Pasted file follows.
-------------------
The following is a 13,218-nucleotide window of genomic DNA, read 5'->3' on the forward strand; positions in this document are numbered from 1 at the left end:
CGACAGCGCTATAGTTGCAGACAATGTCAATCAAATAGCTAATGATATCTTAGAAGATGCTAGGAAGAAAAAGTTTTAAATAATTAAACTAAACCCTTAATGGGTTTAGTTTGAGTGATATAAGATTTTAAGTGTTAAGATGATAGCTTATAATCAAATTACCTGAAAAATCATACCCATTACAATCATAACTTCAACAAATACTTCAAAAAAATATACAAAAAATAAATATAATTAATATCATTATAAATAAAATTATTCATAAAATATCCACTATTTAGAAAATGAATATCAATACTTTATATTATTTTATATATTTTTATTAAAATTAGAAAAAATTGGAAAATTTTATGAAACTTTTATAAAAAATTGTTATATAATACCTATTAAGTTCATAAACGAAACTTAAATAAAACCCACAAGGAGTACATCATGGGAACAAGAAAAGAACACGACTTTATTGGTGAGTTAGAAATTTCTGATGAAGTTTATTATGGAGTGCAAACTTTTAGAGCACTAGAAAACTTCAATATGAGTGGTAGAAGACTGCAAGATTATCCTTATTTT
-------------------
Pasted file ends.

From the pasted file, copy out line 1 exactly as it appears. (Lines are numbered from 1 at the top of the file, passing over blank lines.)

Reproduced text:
The following is a 13,218-nucleotide window of genomic DNA, read 5'->3' on the forward strand; positions in this document are numbered from 1 at the left end: